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View our video or read the article below for tips to properly set up weld boxes for tube and pipe mills.
It is imperative to properly set up and plug your multi-roll weld box to ensure an efficient and dependable changeover to your next size on your tube/pipe mill. However, for a successful setup, you need to first ensure that you have proper integrity of the weld box and all its components before you start your setup.
Inspect the O.D. of the weld roll shafts for wear, and also to see if anyone did any grinding on the shafts as the example shows in the picture above. Inspect the end cap washers and fasteners as well. Replace worn or damage components as required.
Inspect all components of your weld box. In this example of a three-roll weld box with clevises mounted on a three jaw chuck, ensure that the scroll of the chuck is cleaned and lubricated on a regular basis, and all internal working parts are within tolerance. Inspect the clevises and their reference/alignment bushings for wear and/or damage from a previously failed bearing. Repair and/or replace as necessary.
Ensure that the open side of the bearings is to the inside of the weld rolls, and the sealed/shielded side is to the outside of the weld rolls so they can accept grease when lubricated. If using double-side sealed or shielded bearings, simply remove the seal/shield from one side of the bearing.
It is imperative that you use a sleeve between the two bearings used in the weld rolls. As the end cap washer and fastener are tightened up, it pulls up tight the weld roll pin shaft shoulder to the inside races of the bearings to the reference/alignment bushing of the clevis. Failure to have this sleeve between the bearings will result in binding up of the bearings, which causes excessive drag and misalignment of the weld rolls.
Ensure that the end of the weld roll pins are just below “flush” with the surface of the clevis. Check with a scale as illustrated in the picture above. In this way, when the end cap washers are installed and tightened, the pin pulls tight the bearing assembly (bearing and spacer) to the alignment bushing on the clevis, thus aligning the weld rolls within the clevis. Too long of a pin, and the weld roll assembly will float within the clevis. Next, ensure the clevises are at the proper angle so the weld seam will be on center. Most weld boxes, such as the one illustrated below, have a rack/pinion adjustment behind the face plate that will rotate the chuck and weld rolls.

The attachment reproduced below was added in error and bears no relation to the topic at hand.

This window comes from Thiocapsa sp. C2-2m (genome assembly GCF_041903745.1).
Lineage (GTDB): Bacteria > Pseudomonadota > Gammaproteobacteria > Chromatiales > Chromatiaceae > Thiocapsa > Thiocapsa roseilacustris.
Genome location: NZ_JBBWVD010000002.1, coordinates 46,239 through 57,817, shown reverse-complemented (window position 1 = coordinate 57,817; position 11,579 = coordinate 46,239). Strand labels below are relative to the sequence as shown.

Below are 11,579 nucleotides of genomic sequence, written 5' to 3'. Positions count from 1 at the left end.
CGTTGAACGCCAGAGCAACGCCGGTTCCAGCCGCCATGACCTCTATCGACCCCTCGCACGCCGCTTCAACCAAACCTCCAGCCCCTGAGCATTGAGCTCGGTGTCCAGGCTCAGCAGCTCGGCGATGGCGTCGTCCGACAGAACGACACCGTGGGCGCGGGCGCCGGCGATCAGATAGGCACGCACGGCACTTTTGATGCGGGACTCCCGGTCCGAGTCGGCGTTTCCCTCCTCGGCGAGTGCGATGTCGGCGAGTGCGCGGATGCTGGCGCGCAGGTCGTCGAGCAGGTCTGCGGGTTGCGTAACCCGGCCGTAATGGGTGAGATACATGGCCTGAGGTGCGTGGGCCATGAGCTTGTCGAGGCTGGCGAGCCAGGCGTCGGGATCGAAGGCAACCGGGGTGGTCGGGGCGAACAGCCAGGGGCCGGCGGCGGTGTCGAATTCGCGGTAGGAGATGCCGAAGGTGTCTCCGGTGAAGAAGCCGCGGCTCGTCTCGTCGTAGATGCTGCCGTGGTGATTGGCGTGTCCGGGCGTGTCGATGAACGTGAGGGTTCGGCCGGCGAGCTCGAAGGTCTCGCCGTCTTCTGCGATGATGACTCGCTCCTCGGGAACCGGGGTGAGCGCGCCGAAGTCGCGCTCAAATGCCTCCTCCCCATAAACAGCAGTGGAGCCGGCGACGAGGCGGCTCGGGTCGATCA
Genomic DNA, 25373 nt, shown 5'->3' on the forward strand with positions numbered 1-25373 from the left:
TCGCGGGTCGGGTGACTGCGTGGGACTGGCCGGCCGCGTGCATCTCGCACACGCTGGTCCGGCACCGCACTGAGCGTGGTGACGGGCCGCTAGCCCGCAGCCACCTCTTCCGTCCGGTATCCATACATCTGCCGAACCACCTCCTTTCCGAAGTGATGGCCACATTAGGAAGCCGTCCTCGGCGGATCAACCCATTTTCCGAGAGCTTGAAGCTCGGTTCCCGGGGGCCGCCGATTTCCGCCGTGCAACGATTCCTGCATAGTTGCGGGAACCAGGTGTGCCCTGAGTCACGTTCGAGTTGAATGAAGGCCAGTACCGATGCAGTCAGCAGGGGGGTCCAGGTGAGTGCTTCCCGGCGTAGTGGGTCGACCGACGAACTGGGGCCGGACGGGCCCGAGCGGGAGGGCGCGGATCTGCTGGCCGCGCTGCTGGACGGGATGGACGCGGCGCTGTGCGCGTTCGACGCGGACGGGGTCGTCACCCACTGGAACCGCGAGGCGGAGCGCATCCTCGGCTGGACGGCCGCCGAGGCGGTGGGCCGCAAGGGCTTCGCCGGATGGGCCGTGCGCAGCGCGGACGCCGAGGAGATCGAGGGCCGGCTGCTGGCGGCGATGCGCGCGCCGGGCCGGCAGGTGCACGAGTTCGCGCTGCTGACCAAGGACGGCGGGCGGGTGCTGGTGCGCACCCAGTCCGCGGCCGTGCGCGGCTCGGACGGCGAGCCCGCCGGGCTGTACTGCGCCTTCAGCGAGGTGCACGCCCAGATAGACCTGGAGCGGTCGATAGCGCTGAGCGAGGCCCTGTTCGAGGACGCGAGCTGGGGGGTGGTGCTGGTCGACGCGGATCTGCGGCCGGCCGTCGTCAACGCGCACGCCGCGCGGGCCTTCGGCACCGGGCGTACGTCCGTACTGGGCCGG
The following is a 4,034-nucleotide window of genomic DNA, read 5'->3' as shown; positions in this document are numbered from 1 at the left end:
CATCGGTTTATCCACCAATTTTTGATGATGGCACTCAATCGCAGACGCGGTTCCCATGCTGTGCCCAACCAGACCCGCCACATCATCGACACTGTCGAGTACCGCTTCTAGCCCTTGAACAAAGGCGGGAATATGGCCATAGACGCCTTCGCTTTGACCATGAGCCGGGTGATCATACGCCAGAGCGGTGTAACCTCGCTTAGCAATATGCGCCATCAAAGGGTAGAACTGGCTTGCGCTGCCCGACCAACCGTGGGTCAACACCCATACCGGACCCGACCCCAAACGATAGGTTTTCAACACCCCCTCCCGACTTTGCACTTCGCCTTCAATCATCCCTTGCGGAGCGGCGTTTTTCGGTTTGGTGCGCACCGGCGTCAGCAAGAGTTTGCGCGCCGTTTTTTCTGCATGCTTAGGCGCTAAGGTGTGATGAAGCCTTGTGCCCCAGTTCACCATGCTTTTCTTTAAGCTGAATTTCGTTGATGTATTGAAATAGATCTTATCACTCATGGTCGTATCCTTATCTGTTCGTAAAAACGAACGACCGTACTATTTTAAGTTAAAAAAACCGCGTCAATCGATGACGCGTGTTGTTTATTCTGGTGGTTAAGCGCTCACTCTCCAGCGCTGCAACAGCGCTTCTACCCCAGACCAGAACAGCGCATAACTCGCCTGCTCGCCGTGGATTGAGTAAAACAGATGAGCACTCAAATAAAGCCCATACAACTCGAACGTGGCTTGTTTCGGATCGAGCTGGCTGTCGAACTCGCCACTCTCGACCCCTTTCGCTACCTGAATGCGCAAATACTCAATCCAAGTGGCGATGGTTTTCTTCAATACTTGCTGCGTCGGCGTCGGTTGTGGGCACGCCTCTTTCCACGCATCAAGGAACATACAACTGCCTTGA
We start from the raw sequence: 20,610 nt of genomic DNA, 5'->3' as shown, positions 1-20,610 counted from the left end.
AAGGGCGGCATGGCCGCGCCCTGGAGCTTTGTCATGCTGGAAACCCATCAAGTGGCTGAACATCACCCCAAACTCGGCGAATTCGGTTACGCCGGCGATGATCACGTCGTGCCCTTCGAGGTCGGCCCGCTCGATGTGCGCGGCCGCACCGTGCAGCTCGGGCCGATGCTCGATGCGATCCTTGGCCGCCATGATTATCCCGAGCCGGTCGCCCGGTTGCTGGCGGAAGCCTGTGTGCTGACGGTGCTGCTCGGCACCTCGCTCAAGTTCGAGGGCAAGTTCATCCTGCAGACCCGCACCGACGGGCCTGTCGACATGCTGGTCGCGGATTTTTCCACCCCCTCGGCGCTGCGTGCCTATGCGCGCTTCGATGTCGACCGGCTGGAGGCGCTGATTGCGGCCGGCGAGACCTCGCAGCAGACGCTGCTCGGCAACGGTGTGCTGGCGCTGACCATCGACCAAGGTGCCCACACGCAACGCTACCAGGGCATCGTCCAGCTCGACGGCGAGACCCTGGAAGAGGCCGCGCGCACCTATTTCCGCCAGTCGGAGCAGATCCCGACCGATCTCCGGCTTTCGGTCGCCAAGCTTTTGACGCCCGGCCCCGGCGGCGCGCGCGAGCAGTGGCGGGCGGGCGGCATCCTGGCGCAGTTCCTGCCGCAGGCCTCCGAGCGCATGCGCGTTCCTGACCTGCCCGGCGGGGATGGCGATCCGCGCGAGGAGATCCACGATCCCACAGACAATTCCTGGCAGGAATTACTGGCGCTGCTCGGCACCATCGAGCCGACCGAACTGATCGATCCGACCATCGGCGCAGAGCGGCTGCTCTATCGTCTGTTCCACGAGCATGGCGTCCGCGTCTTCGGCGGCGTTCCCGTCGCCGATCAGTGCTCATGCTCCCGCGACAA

It is very important to install the correct weld roll in the correct location. In this example of a three-roll weld box, the top rolls will be labeled, WR-T (Top) this side up, and the bottom weld roll, WR-B (Bottom). It is imperative to install the top weld rolls in the top clevises; make sure the side that states “top side” is installed to the top side of the top clevises. The reason for this is because the contour/rim of the “top side” of the rolls has more clearance allowance for the weld bead to be forged. Failure to install these rolls properly (i.e., upside down) will result in a narrower rim clearance and a crowded weld forge zone between the top weld rolls.
Many operators set up their weld rolls in their weld boxes by just checking the gaps between the rims of the weld rolls. While the equal gap between these rolls is important, using a plug gage is by far the more accurate and faster method of setup. Why? When you adjust the clevises in on the solid setup plug gage, you eliminate all of the backlash in the leadscrews in the clevises and/or scroll in the chuck style weld box. Once the tube is threaded into the mill, little or no adjustment will be required, as the rolls will have been preset/preloaded against the setup plug, imitating the pressures of the tube.
In the example of a three-roll “Y” configuration weld box, or four-roll weld box, the top rolls will be hanging down from the force of gravity when setting up by rim gap only, (not using a plug gage). Then, once the material is fed into the weld box, these top weld rolls/clevises/etc. will move upward, taking up the backlash in the lead screws, and further adjustments will be required to get everything back to a symmetrical setup, and welded tube size, resulting in longer changeover times and scrap.
Time studies have proven that an operator can save up to 85% in setup time using the setup plug method of presetting the weld rolls.
Position a light behind the weld box (see photo above) for an easy view of the clearance between the weld roll contours and the setup plug.
Adjust the chuck and/or individual clevis adjustments (see photo below) until you get a proper symmetrical fit to the weld plug gage, and there is no light between the rolls and the plug gage.
We used a typical three roll, chuck-mounted weld box for this article for illustration purposes only. The same common sense application of checking the integrity and using a plug gage would apply to any design type of weld box unit.
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Robert A. Sladky
Vice President Tube Mill Engineering
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